Sampling is a primary investigation activity used to develop physical or chemical data that is representative for some volume of material for a given area or time period. Grab samples can only provide a “snapshot” of information. By their nature they are not representative but they do have an important role in data collection during an investigation.
How is Grab Sampling Achieved?
By definition, samples of any media are either grab samples or composite samples. Grab samples are collected at one location and at one point in time. By contrast, composite samples consist of multiple grab samples taken over an area or time period.
For example, wastewater samples are usually individual grab subsamples collected from a discharge point at designated times over a 24-hour period then composited to represent the average concentration of that discharge.
Informally, among practitioners, grab samples typically mean samples not collected under controlled conditions so the data may not be reliable and should not be used for regulatory decision making.
An example would be grab groundwater samples collected during push probe drilling or from a piezometer, versus collected from a permitted permanent well. High percentages of suspended solids or soil smeared on the borehole wall or drilling tools may affect concentrations detected in a sample collected during drilling. A fixed well that is properly installed and developed will provide good quality groundwater samples.
Exploratory Nature of Grab Samples
While grab samples cannot individually be considered representative, they can, however, be a useful exploration method. Grab samples can be used to collect preliminary information to help determine whether contamination or other constituents of interest may be present. For example, on a property where equipment servicing has been performed surface soil grab samples collected wherever stained soil is observed would help identify what chemicals may be present. This data could then be used to determine whether to proceed with an investigation or as a basis to design a more rigorous sampling program.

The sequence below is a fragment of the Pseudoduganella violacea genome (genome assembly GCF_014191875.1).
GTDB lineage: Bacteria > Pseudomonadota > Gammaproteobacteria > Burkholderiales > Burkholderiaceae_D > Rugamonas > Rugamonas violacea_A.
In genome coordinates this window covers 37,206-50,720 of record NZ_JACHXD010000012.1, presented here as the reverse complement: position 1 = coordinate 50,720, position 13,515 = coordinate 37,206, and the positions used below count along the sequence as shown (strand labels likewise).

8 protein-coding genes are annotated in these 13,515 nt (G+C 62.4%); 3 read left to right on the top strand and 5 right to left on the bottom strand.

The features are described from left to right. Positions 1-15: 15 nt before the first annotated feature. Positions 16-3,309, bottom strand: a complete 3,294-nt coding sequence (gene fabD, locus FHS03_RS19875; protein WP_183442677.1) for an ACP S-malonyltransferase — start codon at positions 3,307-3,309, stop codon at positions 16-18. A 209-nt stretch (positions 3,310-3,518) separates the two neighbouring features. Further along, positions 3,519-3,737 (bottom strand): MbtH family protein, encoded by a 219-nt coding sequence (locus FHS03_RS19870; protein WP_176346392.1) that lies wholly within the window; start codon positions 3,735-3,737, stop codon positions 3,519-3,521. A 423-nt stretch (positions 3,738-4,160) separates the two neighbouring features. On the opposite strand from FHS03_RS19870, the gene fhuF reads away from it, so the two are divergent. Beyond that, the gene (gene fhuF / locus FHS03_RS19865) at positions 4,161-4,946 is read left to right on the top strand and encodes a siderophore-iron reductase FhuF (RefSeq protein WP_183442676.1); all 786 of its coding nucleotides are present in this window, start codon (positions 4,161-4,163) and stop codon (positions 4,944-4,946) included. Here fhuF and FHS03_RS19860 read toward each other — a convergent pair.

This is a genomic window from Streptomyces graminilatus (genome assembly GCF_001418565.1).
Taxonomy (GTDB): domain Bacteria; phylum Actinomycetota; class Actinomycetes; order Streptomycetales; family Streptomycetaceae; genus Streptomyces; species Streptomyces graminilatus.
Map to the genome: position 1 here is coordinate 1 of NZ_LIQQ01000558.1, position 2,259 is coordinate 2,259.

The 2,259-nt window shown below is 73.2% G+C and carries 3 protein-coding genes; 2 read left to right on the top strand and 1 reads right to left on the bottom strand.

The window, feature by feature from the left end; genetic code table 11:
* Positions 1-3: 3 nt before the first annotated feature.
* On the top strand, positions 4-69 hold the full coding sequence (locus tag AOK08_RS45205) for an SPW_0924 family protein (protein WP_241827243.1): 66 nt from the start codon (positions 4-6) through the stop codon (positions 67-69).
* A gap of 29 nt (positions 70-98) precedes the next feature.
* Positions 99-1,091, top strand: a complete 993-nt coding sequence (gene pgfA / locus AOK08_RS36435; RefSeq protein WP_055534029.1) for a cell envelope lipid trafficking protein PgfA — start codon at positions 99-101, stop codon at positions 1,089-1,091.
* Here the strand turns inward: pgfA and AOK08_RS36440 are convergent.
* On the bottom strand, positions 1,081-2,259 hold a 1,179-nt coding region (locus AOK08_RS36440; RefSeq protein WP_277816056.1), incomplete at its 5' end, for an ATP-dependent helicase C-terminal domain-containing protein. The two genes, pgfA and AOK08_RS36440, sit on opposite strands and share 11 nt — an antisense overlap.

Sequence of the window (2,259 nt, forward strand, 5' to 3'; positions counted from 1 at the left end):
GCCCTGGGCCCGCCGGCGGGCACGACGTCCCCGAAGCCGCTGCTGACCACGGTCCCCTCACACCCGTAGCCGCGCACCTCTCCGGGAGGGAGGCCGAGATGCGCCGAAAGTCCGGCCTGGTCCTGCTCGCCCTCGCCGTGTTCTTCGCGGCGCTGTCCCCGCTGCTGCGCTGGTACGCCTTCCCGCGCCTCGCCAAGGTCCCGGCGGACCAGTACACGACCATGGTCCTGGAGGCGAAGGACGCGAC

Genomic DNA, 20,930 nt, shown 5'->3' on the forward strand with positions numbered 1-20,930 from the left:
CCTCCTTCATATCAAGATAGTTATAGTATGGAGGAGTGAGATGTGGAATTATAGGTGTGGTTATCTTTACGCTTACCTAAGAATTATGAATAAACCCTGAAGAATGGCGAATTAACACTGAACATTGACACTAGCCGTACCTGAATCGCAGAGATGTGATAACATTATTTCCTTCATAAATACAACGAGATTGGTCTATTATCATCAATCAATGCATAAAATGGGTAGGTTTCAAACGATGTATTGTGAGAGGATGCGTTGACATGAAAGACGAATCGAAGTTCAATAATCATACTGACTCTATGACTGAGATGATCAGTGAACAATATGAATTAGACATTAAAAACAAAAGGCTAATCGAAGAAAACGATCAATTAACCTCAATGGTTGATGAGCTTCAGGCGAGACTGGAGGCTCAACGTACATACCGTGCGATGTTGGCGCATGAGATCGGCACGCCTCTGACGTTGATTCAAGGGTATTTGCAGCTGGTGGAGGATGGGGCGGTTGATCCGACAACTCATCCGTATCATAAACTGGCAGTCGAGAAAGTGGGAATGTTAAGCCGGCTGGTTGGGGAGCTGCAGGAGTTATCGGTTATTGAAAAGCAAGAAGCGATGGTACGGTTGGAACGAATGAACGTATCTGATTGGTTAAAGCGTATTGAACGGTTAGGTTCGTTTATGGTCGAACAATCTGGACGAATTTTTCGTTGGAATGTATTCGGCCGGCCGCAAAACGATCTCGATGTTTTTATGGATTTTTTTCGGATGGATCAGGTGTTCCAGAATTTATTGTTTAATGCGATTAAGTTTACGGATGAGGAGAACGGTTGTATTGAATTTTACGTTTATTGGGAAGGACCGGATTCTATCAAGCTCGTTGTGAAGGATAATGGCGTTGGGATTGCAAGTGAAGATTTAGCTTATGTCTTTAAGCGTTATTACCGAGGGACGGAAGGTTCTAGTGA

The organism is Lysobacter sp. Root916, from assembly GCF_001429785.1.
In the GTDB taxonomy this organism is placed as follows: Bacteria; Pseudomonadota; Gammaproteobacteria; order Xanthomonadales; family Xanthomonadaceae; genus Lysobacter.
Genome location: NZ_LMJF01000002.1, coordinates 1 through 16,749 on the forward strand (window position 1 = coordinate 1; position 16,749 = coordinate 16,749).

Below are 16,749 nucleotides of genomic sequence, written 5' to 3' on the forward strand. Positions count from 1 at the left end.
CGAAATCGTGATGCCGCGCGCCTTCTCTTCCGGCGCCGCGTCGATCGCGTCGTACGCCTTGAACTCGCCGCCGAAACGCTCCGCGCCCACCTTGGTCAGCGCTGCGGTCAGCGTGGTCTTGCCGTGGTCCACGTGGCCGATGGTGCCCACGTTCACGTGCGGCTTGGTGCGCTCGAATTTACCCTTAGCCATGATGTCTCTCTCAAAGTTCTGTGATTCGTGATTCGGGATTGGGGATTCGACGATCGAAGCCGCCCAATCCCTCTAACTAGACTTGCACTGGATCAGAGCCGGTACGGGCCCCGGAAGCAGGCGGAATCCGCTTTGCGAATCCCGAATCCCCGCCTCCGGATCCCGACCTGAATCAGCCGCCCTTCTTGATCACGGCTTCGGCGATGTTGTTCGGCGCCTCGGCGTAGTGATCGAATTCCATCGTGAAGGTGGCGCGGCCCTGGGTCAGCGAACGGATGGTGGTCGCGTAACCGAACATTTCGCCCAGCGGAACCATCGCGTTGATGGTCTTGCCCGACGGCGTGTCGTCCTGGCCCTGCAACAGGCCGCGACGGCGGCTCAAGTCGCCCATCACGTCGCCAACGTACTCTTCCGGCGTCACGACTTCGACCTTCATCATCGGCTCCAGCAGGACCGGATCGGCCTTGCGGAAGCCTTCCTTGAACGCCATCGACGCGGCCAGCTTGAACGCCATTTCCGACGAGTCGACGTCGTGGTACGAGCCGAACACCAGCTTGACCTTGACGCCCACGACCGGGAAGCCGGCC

How Are Sample Programs Designed?
Grab samples can be formalized to achieve the desired data usability through a good sampling program design. U.S. Environmental Protection Agency guidance can be used to help you identify investigation objectives, data needs, and sample design that includes how many samples, what media and what locations, and what techniques or equipment should be used for the sample collection. When a good sample program is designed, there should be enough grab samples collected at the right locations/depths for whatever physical analysis or statistical evaluation is needed to achieve the objectives of the investigation.
Talon/LPE is experienced in drilling and sampling throughout the states of Texas, Oklahoma and New Mexico. Contact our drilling experts today at 1-866-742-0742 to find out more information about how we can help on your next project.